The $1 that Andrew Rutherford was awarded after he successfully sued Seattle police for holding him at gunpoint too long will wind up costing the city more than $423,000
The $1 that Andrew Rutherford was awarded after he successfully sued Seattle police for holding him at gunpoint too long will wind up costing the city more than $423,000.
But it could've been worse.
Rutherford's lawyers had asked U.S. District Judge Marsha Pechman to approve attorneys' fees and costs totaling more than $419,000. On Thursday, Pechman ordered the city to pay "a reasonable" award of costs and attorneys fees: $92,042.12.
That amount is in addition to what the city has paid private law firm Stafford Frey Cooper to defend the officers involved, which was $331,000 at the end of June. The city on Friday did not have an updated amount paid to the firm.
But that amount could increase if the city decides to appeal the judge's order. Kimberly Mills, spokeswoman for Seattle City Attorney Pete Holmes, said Friday that "we're considering our options," including a possible appeal.
In finding Rutherford's attorneys were entitled to fees, Pechman wrote: "This litigation has served a public good by airing a constitutional violation. Rutherford is thus entitled to a reasonable award of the attorney's fees and costs that were incurred in prosecuting this matter."
Jay Krulewich and Michael Kolker, the two lawyers representing Rutherford, declined Friday to comment on the judge's order.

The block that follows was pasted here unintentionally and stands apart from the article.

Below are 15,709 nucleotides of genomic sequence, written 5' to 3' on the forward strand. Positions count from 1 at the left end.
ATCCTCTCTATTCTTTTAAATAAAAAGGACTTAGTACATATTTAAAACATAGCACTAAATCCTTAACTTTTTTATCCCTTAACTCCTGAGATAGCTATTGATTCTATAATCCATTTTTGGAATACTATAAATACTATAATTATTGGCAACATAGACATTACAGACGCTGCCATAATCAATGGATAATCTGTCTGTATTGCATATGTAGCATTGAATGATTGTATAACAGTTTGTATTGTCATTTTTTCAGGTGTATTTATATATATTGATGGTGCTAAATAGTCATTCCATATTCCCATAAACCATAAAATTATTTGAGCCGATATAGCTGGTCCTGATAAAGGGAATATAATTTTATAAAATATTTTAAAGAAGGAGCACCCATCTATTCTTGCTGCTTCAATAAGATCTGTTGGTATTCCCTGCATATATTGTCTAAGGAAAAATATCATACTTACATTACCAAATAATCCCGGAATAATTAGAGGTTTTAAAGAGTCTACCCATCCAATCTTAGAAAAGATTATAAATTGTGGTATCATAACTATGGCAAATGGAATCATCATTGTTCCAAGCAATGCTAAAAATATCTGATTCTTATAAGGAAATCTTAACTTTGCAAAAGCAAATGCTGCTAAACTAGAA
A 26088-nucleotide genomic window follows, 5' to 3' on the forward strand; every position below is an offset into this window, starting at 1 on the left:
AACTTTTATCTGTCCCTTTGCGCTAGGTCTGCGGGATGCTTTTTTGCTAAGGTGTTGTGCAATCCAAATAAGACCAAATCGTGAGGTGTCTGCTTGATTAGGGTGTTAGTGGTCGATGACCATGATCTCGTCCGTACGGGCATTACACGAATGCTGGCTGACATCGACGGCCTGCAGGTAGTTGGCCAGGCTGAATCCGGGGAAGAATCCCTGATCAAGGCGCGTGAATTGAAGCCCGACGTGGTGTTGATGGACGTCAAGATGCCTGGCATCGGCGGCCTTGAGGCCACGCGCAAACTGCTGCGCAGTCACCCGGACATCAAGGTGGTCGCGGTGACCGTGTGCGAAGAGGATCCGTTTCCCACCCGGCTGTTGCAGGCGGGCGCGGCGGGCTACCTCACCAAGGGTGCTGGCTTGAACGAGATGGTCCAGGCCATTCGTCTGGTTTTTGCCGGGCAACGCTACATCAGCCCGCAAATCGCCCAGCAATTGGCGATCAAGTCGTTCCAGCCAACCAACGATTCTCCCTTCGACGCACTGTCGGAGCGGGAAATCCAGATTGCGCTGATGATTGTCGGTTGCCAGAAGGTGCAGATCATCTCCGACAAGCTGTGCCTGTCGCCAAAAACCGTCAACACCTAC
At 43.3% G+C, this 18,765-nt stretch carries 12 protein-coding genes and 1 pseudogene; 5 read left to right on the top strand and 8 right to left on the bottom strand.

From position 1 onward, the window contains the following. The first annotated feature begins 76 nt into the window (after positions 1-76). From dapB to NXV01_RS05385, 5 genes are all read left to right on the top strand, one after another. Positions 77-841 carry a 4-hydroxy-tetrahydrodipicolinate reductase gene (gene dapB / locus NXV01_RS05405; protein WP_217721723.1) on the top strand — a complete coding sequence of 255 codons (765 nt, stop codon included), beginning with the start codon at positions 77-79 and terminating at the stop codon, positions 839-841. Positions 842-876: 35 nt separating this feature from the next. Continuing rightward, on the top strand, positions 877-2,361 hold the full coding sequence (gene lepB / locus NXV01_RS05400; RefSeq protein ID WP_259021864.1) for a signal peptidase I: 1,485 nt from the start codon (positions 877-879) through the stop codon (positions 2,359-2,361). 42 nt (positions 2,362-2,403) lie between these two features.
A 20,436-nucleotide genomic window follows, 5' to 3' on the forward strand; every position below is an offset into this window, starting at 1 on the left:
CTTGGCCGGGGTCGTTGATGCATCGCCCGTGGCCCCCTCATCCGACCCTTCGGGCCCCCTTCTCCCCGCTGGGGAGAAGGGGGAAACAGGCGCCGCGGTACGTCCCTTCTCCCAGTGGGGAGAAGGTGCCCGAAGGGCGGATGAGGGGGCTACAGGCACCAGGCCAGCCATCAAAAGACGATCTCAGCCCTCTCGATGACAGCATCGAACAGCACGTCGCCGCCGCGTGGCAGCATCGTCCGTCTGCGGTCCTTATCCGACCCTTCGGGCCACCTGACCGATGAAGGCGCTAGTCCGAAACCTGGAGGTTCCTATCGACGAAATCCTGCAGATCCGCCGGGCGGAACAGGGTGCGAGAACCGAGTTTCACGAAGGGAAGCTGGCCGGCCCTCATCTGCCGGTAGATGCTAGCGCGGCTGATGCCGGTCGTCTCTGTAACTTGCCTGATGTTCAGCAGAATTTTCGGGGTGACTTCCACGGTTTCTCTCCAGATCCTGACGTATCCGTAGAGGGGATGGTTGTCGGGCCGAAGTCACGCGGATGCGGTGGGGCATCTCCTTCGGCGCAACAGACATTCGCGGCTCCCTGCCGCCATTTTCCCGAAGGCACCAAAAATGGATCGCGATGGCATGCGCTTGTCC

Rutherford — who had asked for $3 million in his initial claim against the city — was awarded the $1 verdict by Pechman in June in response to a confusing jury verdict after his seven-day trial in U.S. District Court.
The case arose from a 2007 incident in which rookie police Officer Jonathan Chin, who was off-duty, in plain clothes and driving his personal car, said he was cut off in traffic on Capitol Hill by a black Jeep that ran a red light. Dialing 911, Chin followed the car to a dead-end street in West Seattle, where he confronted three men who were standing outside the vehicle. Rutherford had been a passenger in the car.
Alone and outnumbered, Chin drew a handgun and ordered the men to sit in the darkened street while waiting for backup officers to arrive.
Rutherford claimed he and his two friends were ordered to sit in the street while other officers sped to the scene. Rutherford alleged a cruiser roared toward him, and out of fear he jumped up to move out of the way. When that happened, he claimed, Chin and officers Joshua Rurey and Jason McKissack — the driver of the patrol car — tackled him.
Rutherford was charged with obstructing an officer, but the charge was dismissed.
He suffered facial and head injuries that left him with more than $3,500 in medical bills, according to court pleadings.
The jury did not award him damages for those injuries and found that the officers had not used excessive force nor unlawfully arrested Rutherford.
The jury in the civil-rights trial cleared Chin and four other officers of allegations they used excessive force, and found that Chin was within his rights to briefly detain the men at gunpoint for investigative purposes. But the jury found that the detention went on too long, violating Rutherford's civil rights.
However, the jury determined that Rutherford was not entitled to damages.
Pechman, in a rare move, reopened the damages portion of Rutherford's civil-rights case and awarded him $1. The award allowed his lawyers to seek attorneys fees from the city.
Information from Seattle Times archives is included in this report.
By Jennifer Sullivan, Seattle Times staff reporter, 206-464-8294, email@example.com
Source: Seattle Times Newspaper